This map is from a 1990's European Road Map and provides a modern look of the Holtzwihr, France area and the forested area just north where Audie Murphy made his famous Medal of Honor stand against the Germans. On the map, a faint red "x" along the small road travelling north to south through the wooded area into the town of Holzwihr. This is the spot where the ditched and burning M10 tank destroyer was located and where Audie Murphy climbed aboard to beat off the attacking Nazi infantry and tank units.
The woodline has grown in a southerly direction since the battle. On January 26, 1945 the southern edge of the woodline was much closer to the M10 tank destroyer. The town of Holtzwihr has also grown much closer to the woodline. The northerly extention of buildings was not there in 1945.
|Late 1990's European Roadmap of the Holzwihr area.|
Map is provided by Marty Black.
The following narrative consists of excerpts from different accounts written by Marty Black, an American Airlines employee, who has made several trips to Holtzwihr, France. Marty, an avid military historian, has visited the M10 Tank Destroyer's location on more than one occassion. The account was dated August 14, 1996 and entitled "Holtzwihr Trip Report -Still Crazy After All These Years".
"[American Airline] Crew Schedules called on 12 Aug and offered me my choice of 4 trips to fly the next day. Four trips! That's never happened before! But I had a somewhat tough time deciding what to take: London, ... Brussels, San Juan, ... [or ]Zurich, yes! I was just there last week and did my pre- battlefield "recon," checking out the rental car locations, buying a good map of the city, marking the route between the hotel and the airport, etc. I had been wanting to drive from Zurich to the ethnic-German region of Alsace in eastern France, to search the spot near Holtzwihr where Audie Murphy earned the CMOH on 26 Jan 1945. The fall and winter weather is just around the corner, and since it has been rumored all year that [American Airlines] will pull out of Zurich this winter, I decided that this would be the trip, rain or shine! The weather forecast was for rain, but I hadn't been metal detecting since my last trip to Huertgen Forest in October 1995, and I needed a "fix."
Left Chicago at 1640 and landed at Zurich at 0800 (0100 Chicago time.) Enroute, the two copilots and all 10 Flight Attendants thought my plans for the layover were very ambitious and interesting, but no one was crazy enough to come along. Got an Alamo mini-Opel at the airport. A 20% discount for all AAL employees, only about $20, unlimited mileage. What a deal! But then there is insurance for $38, and taxes, and it came to about $60. Not such a good deal. (Later that day, when I filled the gas tank, it came to $28! About $4 a gallon, but I got great gas mileage.) A total of $88 for about 12 hours of useage.
Went to the hotel, changed clothes, and hit the road at 0930 (0230 Chicago time.) It was drizzling, with spots of rain, but I was confident it would be an OK-day, as long as I didn't have to painfully squint through windshield wipers with bloodshot eyes. I was pleasantly surprised how easy a ride it was; I was a bit nervous about having to negotiate the low hills of the Alps while fatigued, but later had noticed on a relief map that there is a natural pass all the way from Zurich NW to Alsace. We had a few large hills enroute, but rather than drive over them, I drove through them in large modern concrete tunnels, a few of which seemed to be a mile or two long. It was "autobahn"-type driving most of the way, with speeds about 85-90 mph. I was told that continental Europe has had more rain this summer than usual, with mild temperatures, and the various shades of green were breath-taking. The scenes looked like those from a postcard of Switzerland.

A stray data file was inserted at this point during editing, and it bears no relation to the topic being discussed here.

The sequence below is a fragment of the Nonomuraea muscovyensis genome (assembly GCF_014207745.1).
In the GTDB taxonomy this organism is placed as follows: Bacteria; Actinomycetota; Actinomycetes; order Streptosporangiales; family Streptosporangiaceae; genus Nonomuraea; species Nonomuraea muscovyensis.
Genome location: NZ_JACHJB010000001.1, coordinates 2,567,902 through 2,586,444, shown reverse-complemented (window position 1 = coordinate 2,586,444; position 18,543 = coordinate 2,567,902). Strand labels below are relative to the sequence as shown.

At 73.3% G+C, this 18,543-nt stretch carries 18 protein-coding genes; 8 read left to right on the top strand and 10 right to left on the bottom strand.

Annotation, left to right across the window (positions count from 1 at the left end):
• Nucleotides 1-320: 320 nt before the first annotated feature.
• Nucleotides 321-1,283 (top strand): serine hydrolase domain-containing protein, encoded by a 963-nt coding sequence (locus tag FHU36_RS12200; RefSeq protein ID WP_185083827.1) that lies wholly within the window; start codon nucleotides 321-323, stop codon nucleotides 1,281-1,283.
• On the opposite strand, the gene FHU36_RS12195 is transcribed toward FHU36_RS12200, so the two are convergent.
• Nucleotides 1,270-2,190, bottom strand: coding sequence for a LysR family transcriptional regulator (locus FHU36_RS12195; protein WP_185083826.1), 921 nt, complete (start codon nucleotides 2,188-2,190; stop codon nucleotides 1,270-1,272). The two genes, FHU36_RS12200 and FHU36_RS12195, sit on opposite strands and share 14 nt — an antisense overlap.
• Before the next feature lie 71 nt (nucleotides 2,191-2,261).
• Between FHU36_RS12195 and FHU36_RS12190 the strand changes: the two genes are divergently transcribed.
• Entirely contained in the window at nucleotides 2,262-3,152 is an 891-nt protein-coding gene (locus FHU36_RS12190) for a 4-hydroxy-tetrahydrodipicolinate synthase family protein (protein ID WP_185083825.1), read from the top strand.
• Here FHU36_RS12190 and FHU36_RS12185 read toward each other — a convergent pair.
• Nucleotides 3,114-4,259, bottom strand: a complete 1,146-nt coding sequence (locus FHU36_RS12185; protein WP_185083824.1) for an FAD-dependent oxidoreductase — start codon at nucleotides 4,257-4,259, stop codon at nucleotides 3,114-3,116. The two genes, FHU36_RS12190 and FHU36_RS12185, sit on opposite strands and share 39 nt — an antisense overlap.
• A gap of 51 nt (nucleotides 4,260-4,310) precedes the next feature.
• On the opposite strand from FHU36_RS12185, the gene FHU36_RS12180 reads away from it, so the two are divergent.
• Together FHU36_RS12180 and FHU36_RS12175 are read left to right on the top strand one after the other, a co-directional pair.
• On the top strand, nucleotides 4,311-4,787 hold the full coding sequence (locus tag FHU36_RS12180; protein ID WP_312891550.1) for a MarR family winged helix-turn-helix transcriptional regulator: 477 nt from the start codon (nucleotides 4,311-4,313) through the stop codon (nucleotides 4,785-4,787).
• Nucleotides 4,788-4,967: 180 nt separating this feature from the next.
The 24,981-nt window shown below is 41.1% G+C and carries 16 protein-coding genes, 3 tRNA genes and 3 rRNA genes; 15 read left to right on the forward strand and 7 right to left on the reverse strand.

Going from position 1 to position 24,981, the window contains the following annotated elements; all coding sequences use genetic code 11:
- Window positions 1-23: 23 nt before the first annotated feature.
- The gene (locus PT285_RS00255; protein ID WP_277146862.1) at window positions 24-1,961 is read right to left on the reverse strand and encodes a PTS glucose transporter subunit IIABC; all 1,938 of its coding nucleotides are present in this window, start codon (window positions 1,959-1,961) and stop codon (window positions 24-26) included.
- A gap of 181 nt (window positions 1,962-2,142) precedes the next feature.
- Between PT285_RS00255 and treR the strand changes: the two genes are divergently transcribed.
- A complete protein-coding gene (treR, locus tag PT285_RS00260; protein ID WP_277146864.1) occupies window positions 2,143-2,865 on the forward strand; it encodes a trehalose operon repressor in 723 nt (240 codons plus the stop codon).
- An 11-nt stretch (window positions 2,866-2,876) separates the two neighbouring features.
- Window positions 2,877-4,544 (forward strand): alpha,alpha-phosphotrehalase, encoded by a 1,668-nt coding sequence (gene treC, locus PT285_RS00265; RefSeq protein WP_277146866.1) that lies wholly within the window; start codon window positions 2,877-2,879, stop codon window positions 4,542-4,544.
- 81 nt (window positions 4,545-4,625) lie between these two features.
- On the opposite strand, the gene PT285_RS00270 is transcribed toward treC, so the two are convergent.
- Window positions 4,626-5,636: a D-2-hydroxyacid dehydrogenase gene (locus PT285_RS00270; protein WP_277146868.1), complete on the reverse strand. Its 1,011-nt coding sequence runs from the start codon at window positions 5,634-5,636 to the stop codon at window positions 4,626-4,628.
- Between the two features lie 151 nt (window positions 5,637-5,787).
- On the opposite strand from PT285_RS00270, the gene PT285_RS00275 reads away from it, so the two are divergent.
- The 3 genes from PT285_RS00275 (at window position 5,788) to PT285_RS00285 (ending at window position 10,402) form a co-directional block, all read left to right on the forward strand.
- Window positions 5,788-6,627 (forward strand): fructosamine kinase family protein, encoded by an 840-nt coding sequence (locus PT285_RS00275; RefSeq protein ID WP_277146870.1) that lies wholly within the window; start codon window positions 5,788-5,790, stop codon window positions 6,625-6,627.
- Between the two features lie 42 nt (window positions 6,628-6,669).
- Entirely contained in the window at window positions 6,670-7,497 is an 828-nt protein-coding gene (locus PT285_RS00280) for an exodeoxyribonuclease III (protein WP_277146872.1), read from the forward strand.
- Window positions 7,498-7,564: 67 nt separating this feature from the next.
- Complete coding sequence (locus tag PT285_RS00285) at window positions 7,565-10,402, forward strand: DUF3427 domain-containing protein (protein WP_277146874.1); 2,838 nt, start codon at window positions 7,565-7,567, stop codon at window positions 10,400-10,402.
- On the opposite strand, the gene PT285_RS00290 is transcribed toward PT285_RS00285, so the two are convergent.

Came abreast Colmar after about a 2 hour drive, and I knew I needed to leave the highway and go east into the "sticks" toward the Rhine, to get to the small town of Holtzwihr. I apparently misread the road number on the sign that I needed, but it said "Freiburg." That's ... in Germany, and I didn't want to go there, but that was roughly, very roughly, in the direction I needed to head ... So I had to proceed further north and get off at the next exit, road D3. This was fortuitous, because I ended up coming in to Holtzwihr on the same tiny, winding farm track (un-numbered) that Murphy's unit apparently used as they attacked in a southerly direction. I had [a friend's] photo of the site, taken in 1973, and I was looking for a soccer goal to mark the field. The Germans successfully counterattacked from the village across the open area and whipped the GIs. That's when Murphy rallied and single-handedly stopped the counterattack, with carbine and then .50 cal [machine gun] fire from an abandoned burning Tank Destroyer, while continuing to call in artillery fire using a field telephone.
Sure enough, a soccer goal came into view, but it was on the wrong side of the road! And the lay of the land was wrong; the whole perspective was screwy. This sports area was right up against the edge of town, and the open area was missing. I got out and walked around, trying to make sense of it. A sign on a building said "Football Club Holtzwihr" (that's what they call soccer in Europe), but the location definitely wasn't the same in [my friend's] photo. I then drove around town, trying the roads that lead into town from the west and east, but no luck. There was apparently only one soccer field complex in Holtzwihr. I spotted a group of young men outside a restaurant/pub and asked them if anyone spoke English. Nope, so I showed them [my friend's] photo and asked them in German where it was. They gave me very detailed directions right back to the soccer field I had been to!
I then remembered that Murphy's CMOH citation read "near Holtzwihr". Maybe the action took place near the neighboring town of Riedwihr, just to the NE. I drove there, but no luck finding a soccer field. However, alongside the main two-lane road (D45) there were several square concrete blockhouses, but they didn't appear to have any firing apertures. Just two doors, on opposite sides of each blockhouse. They had the right-angle blast entrances, so I figured they were WWII vintage, but only one appeared to have been blown up. Perhaps there was a German airstrip there during the war, and these building [were built for] storage of ordnance, etc. I was tempted to linger there and explore some more, but I was on a "mission" and was getting a bit anxious that, although I had managed to find this small town, I'd driven around it for over an hour, and couldn't find the site. What would [my friend] say when I told him I couldn't find it? What would the crew say when I came back empty-handed?
Went back into Holtzwihr and asked a lady standing on a corner. Got the identical directions back to the Football Club! Spotted a Bibliotek (library) and leaped out of the car, figuring there would be someone who spoke better English (better than I spoke German), and perhaps the Murphy site was well known! No luck, the sign on the door said they were open only from 1800-1900.